The Community Property System
If you are married in the state of California, then you have likely heard of the community property system. California is a community property state, which means that when you are married, most property acquired during the marriage is owned jointly by both spouses and is divided equally upon divorce, annulment, or death. Without specific evidence that says otherwise, property acquired during marriage is presumed to be jointly owned by both spouses. The basic concept of community property holds that marriage is a partnership, where the spouses devote their particular talents, energies, and resources to their common good, so whatever gains they may acquire in the marriage should be shared equally.
For purpose of community property law, property is generally characterized as separate, community, or quasi-community. Each characterization can have significant legal implications before, during, and after marriage.
Under the Family Code, the separate property of a married person includes: (1) all property owned by the person before marriage; (2) all property acquired by the person after marriage by gift, bequest, devise, or descent; and (3) the rents, issues, and profits of all such property. Thus, generally speaking, the property that a spouse brings into the marriage and receives by gift or inheritance during the marriage is separate property.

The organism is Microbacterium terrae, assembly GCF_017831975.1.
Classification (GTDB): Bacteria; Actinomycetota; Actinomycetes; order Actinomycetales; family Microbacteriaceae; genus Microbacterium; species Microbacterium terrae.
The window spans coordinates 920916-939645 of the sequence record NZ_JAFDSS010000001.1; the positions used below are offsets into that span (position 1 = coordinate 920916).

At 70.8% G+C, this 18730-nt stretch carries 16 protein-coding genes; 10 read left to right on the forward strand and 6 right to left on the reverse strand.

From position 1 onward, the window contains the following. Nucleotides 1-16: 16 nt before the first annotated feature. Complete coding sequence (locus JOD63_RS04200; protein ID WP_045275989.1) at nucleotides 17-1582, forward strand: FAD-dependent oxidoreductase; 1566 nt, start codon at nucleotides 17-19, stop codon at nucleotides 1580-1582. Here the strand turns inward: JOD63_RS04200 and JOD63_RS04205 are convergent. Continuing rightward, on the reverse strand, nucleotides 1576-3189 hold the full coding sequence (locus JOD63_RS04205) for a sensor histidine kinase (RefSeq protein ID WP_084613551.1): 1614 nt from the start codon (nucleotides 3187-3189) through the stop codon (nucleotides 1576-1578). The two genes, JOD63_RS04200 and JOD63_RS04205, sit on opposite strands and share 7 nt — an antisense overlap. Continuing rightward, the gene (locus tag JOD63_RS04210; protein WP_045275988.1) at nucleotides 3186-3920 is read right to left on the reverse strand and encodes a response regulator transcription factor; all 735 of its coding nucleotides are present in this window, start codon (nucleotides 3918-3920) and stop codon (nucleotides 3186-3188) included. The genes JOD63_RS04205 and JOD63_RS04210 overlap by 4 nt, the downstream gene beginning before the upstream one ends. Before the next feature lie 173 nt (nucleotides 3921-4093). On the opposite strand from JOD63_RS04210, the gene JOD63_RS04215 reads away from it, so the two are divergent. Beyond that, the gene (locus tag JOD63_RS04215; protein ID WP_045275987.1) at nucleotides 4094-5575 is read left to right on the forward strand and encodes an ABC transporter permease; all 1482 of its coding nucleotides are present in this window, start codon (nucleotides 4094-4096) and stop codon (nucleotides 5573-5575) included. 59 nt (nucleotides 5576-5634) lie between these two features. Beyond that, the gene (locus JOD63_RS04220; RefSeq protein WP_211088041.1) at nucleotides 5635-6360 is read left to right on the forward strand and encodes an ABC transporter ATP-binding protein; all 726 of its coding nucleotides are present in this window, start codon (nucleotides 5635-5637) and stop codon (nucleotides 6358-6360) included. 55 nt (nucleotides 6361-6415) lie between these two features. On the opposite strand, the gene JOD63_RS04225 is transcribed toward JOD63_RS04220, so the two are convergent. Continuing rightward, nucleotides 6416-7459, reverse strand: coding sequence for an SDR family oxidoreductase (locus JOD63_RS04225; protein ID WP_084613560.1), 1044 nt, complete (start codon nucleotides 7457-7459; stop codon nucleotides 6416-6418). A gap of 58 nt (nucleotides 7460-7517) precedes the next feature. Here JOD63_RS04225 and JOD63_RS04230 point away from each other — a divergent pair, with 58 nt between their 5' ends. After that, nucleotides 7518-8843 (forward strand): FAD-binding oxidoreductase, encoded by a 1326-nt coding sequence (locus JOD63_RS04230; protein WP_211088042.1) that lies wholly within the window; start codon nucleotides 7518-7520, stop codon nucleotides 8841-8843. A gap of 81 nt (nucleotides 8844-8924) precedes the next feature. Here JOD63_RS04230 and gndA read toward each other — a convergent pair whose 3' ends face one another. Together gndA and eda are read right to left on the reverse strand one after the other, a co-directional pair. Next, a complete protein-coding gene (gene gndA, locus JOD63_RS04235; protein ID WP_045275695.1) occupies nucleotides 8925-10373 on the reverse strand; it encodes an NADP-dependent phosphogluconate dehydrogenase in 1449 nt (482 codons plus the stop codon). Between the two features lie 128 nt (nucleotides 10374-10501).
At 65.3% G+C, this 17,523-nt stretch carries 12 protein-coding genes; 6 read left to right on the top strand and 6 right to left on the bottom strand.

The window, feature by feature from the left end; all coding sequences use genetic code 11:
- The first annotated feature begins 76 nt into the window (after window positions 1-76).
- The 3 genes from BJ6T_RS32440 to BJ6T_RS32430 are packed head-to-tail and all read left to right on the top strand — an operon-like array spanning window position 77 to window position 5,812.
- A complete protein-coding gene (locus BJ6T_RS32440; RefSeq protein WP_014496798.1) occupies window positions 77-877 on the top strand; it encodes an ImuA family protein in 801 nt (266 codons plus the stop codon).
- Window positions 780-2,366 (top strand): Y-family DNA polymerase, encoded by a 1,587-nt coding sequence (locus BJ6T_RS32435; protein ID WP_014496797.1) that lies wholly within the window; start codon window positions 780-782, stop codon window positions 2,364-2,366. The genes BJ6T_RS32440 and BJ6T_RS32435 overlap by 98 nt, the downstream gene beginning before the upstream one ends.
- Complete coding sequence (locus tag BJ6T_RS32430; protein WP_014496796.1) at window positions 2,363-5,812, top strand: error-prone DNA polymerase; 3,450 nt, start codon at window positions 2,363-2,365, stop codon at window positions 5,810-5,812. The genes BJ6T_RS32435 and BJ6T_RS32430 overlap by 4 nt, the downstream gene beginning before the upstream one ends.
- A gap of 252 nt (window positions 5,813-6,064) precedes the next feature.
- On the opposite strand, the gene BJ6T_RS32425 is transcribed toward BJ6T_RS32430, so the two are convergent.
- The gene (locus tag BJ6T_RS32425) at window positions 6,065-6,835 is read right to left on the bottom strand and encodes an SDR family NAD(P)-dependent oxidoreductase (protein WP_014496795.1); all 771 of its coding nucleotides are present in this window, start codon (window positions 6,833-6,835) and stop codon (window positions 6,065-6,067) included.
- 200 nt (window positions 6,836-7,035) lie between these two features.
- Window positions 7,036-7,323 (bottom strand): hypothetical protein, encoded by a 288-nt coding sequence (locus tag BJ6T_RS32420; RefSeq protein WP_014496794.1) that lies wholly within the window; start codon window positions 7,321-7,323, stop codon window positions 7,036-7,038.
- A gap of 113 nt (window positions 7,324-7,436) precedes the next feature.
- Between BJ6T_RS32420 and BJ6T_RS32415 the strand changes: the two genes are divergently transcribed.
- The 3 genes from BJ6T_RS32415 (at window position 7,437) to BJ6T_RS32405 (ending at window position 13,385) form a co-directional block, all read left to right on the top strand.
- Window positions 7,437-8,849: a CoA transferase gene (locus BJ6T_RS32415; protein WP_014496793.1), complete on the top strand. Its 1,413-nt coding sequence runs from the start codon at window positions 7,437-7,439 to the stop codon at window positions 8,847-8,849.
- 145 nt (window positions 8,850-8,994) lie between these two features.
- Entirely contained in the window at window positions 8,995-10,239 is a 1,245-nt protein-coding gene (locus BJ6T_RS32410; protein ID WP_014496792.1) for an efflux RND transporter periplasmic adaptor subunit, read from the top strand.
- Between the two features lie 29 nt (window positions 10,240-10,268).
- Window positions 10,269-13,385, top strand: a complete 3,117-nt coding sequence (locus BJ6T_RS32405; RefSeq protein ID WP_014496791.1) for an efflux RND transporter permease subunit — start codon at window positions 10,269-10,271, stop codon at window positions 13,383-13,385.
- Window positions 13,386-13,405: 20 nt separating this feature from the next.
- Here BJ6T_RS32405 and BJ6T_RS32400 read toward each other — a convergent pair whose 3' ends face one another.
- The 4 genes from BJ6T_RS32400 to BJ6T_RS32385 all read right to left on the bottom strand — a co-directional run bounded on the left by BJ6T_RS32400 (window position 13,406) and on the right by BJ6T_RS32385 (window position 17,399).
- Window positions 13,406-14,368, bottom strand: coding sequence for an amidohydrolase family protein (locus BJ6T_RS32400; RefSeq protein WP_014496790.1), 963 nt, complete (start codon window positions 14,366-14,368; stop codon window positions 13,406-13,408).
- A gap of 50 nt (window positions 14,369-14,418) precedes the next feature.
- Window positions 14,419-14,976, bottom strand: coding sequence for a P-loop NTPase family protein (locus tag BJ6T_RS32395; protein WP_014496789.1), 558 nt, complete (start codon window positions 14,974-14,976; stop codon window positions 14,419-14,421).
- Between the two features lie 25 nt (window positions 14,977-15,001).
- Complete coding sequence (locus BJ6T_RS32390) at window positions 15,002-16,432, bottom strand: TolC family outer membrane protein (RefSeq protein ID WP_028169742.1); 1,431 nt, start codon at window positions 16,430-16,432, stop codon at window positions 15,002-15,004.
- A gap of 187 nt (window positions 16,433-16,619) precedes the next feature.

Community property is broadly defined as all real or personal property acquired during the marriage, unless otherwise provided by statute (like that defining separate property). This includes wages and income earned during the marriage. The real or personal property must have been acquired by the married person while they resided in a community property state. Residence generally refers to a place where a person lives or has his or her home, to which, when absent, the person intends to return, and from which the person has no present purpose to depart. The property also needs to be such that it can actually be owned, sold, or transferred. It must have some kind of monetary value, as well.
The Quasi-community property regime applies in a situation where a married couple has moved to a community property state from a non-community property state. Once a couple resides in a community property state, then the personal or real property acquired during the course of their marriage while living in the non-community property state, and which is not considered separate property, is quasi-community property. Such property is treated as community property in the event of divorce or death.
The quasi-community property statute does not apply to situations where one of the spouses never moved to a community property state. For example, if a husband and wife lived in Pennsylvania for the majority of their marriage and the husband moved to California after the two were separated, but the wife remained in Pennsylvania, then Pennsylvania law would be controlling, not California’s community or quasi-community property statutes.